Looking carefully around, I saw a crevice, not far from my feet, into which, if I could get my feet, I could resume my progress on hands and knees. The length of my legs, inconvenient at times, now did me good service, as they could just reach it. Cautiously letting go my hold with one hand, and finding it was safe, I indulged in a savage sweep at the midgets on my face, giving me a slight relief. A little exertion enabled me to get out of my dangerous situation, crawl away, continue my upward progress, and reach the strange-looking rock near the top of the Mountain, known as the “Altar,” where I dropped on the moss, utterly exhausted, but very thankful that the worst was over.
A little dirty water helped to revive me. The sun was near setting—it had set long ago to those in the valleys below—and the air, clearer than at any of my previous visits, afforded me a most magnificent view, the beauty of which chained me to my seat, till the light began to fade away. My one match proved to have fortunately remained unwet, and the descent of the Mountain, by the bridle-path, now began.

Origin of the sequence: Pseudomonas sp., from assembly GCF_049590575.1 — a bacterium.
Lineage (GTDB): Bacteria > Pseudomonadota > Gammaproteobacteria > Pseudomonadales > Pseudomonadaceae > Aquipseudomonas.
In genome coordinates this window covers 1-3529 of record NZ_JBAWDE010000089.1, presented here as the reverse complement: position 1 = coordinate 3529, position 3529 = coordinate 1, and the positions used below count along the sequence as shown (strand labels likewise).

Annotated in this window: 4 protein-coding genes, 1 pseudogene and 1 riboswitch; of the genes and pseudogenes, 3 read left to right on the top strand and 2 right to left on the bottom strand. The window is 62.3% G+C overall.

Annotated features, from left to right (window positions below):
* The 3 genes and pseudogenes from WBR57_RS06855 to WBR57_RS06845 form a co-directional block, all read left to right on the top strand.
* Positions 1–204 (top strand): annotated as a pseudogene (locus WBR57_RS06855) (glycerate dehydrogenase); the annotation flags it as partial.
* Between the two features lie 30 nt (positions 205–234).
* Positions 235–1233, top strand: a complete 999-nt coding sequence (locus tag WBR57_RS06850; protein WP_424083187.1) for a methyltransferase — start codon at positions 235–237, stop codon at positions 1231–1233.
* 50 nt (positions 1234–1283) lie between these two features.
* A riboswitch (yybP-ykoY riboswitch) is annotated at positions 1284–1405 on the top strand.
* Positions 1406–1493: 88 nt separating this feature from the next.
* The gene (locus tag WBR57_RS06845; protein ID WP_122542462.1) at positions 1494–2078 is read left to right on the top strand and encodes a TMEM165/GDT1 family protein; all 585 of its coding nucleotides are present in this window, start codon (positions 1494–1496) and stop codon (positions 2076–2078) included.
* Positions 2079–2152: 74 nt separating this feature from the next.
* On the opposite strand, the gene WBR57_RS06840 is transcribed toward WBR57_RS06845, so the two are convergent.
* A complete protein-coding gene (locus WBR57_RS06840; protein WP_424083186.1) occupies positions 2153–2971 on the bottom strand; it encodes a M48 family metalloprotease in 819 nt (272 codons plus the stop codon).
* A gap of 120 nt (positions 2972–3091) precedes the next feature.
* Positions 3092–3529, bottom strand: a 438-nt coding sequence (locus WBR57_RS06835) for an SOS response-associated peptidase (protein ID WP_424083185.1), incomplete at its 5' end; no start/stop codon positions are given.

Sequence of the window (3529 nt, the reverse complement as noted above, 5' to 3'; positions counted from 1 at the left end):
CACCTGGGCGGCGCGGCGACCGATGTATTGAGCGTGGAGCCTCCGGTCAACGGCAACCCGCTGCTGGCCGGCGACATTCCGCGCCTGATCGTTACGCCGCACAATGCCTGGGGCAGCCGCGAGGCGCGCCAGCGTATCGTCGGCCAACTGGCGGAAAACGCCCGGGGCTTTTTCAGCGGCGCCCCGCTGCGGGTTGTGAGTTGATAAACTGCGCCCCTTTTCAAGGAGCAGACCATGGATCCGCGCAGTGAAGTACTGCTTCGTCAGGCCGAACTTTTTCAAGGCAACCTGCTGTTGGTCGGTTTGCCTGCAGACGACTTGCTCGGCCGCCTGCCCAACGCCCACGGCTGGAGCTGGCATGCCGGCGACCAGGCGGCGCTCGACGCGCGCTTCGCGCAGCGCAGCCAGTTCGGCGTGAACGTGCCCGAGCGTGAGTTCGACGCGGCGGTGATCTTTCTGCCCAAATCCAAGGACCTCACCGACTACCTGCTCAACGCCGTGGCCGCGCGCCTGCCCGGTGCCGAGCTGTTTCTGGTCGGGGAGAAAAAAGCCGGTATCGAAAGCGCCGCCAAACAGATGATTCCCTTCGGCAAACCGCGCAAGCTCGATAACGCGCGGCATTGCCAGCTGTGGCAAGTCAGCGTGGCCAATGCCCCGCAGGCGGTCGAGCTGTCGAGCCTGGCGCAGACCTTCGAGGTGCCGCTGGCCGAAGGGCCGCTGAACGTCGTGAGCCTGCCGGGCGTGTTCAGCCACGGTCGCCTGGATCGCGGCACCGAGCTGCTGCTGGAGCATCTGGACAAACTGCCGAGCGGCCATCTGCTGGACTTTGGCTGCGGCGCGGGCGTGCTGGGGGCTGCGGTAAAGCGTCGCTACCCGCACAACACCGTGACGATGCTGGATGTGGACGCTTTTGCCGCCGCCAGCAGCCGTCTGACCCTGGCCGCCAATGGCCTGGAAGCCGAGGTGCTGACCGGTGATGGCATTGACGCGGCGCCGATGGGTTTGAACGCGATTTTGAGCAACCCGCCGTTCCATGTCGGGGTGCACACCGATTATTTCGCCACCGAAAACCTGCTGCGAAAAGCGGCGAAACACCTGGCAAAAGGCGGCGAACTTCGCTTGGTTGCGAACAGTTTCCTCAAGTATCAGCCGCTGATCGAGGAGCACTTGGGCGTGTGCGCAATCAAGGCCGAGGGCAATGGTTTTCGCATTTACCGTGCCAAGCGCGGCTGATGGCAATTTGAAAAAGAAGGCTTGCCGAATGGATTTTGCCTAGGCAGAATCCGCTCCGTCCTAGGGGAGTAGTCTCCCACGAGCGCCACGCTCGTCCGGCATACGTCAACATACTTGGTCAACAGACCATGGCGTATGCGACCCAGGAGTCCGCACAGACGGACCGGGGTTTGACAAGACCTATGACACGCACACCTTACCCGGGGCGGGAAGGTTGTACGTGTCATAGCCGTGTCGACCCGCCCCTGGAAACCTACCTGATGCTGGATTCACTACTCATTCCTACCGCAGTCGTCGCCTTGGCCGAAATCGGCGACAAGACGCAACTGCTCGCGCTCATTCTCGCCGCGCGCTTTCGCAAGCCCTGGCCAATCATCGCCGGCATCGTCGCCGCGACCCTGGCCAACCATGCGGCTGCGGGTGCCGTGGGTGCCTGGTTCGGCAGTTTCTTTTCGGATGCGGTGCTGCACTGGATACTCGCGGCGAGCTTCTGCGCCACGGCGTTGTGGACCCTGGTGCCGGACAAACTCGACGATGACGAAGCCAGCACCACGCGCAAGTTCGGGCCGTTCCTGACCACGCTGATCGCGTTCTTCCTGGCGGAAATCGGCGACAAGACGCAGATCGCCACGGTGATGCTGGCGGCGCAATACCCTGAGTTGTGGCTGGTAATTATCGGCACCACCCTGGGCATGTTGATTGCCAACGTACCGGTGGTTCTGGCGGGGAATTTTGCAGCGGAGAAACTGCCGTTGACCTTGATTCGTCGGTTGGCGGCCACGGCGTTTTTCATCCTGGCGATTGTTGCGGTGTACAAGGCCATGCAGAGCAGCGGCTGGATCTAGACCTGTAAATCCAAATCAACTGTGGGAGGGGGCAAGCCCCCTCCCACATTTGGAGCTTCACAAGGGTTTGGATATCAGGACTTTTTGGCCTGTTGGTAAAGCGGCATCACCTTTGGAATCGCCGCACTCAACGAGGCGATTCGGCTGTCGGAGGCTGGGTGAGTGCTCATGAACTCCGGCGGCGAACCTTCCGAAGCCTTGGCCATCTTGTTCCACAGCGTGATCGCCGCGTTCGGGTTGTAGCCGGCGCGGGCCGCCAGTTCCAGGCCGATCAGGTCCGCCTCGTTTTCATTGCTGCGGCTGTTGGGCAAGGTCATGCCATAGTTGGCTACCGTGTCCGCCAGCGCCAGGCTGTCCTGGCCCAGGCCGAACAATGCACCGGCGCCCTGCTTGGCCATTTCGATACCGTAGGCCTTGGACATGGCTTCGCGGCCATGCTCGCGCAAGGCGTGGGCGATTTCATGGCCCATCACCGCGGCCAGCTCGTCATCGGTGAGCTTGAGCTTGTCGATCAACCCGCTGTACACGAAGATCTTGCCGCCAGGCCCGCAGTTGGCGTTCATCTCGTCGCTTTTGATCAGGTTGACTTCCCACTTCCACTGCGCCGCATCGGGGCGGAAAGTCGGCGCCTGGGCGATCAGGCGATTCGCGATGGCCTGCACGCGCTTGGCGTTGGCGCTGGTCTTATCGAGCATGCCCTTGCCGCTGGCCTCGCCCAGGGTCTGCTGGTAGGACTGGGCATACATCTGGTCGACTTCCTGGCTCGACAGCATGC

The sharp stones hurt my feet, and my progress was not rapid; when the woods below the cone of the Mountain were reached, the darkness rendered further progress dangerous without a light; the idea of a night in the woods was rejected; a pile of white birch-bark was collected, and a torch made; the one match, upon the ignition of which so much depended, was drawn, with a prayer for success; the torch blazed forth, and by its light the foot of the Mountain was reached at last. Then followed a long rest on the grass at the side of the road, rendered doubly sweet by a knowledge that the danger was passed, and only two miles of smooth travel now intervened.
The hotel was finally reached, and it is doubted if a more famished tatterdemalion was ever seen within its walls than entered them about ten o’clock that night, and sank helplessly on a chair.
My entrance cut short the speculations, and allayed the anxieties, of all concerned. Every attention was rendered; a bountiful supper was furnished, and, after doing it ample justice, I was glad to crawl off to bed. The next day, a full account of the adventure, on my part, and a liberal collection on that of the guests, ended the matter for the present. I was so lame that I had to sit down all day, and was unable to work.